A while ago I tweeted something like “If you use 2x on your podcasts, should you also aspire to speak twice as fast to others?”, or something like that. In turn I started thinking about the optimal speed of written responses.
Sometimes you won’t email back until you have something quite good to say, and discourse may be inefficiently slow. You are waiting, not only because you might be busy, but also to protect your reputation. It would be socially preferable to just “get the response over with,” even if you seem a little duncey every now and then. In fact you are a little duncey.
Alternatively, you may drum up an obviously perfunctory response, so that no one judges your intelligence by it. In equilibrium, some people will overinvest in being brusque over email for this reason.
If one has been smart or clever, it raises the bar for future interactions, raises expectations, and so slows down discourse. So often (too often?) we judge others by the trend. In that case, cleverness should ascend with time, at least in the initial stages of relationships. If that is the case, do not raise initial expectations so high, though neither can you sound too stupid at first. Perhaps the same is true for blogs and blog posts.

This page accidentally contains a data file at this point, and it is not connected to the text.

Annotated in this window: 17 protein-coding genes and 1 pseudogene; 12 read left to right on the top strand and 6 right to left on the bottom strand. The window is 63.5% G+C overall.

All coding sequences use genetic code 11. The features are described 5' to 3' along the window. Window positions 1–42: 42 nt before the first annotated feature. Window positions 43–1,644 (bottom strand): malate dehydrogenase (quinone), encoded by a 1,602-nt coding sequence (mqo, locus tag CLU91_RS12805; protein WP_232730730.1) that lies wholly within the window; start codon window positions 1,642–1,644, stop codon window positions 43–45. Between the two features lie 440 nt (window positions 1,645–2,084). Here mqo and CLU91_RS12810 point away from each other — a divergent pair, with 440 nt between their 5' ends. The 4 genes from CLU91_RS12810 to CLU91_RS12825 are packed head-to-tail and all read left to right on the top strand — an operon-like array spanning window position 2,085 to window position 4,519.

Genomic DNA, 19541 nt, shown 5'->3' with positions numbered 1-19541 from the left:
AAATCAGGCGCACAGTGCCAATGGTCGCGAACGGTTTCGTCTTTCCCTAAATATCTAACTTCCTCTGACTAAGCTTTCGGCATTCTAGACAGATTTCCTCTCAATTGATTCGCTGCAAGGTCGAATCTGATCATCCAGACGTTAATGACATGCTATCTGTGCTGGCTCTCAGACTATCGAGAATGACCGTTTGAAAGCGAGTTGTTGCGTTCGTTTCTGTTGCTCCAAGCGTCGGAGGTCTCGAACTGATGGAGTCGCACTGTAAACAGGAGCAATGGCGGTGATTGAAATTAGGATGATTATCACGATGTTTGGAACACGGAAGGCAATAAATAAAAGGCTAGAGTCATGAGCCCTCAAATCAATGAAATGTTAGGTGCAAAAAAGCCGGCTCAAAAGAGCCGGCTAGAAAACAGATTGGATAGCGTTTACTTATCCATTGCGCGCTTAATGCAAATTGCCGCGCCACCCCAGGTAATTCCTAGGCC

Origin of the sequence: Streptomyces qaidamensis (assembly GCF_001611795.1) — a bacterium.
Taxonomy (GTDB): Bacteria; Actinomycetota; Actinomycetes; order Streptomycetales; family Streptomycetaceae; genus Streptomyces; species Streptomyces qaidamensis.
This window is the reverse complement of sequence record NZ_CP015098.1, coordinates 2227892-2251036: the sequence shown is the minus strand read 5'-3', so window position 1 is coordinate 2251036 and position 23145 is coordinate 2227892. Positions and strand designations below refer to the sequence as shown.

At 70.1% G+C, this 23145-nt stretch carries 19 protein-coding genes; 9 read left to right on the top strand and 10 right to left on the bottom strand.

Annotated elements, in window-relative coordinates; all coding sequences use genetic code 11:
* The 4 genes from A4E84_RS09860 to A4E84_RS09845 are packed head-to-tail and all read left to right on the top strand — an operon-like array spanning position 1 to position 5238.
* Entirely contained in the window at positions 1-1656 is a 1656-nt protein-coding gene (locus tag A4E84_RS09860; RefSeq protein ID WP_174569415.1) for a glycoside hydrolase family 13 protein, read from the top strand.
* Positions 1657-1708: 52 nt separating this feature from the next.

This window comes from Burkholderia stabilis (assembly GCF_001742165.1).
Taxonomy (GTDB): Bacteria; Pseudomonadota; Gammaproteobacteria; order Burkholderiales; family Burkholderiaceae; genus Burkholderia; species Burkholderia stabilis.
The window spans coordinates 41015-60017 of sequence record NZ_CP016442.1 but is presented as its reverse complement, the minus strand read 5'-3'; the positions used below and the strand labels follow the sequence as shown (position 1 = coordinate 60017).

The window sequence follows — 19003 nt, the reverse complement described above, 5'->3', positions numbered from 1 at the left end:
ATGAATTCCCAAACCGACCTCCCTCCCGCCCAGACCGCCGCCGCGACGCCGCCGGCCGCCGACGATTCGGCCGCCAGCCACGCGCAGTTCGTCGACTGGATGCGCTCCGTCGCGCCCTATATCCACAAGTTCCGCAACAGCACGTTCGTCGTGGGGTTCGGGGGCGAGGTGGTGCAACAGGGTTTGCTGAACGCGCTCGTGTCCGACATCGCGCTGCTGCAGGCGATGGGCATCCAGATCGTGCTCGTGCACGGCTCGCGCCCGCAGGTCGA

Or say you wish to flatter the sender of the email. What is the appropriate response pace toward that end? Not one second later, but not three years later either.
The now-defunct gmail chat eased some of these problems by lowering expectations for quality of response, by making “right away” the default pace. I suspect one does gmail chat, or whatever is replacing it now, mainly with people where “expectations of quality” already are fairly well set.
If you have a really clever email response, you might wish to send it right away, even if you could come up with a slightly better version after a day of thought. The immediate send will produce a more favorable impression.
People who are quick thinkers should answer their email right away. Some of this may be a general attachment to a propensity for “quick response.” But they will seem smarter this way too, albeit less smart once their recipients figure out this logic.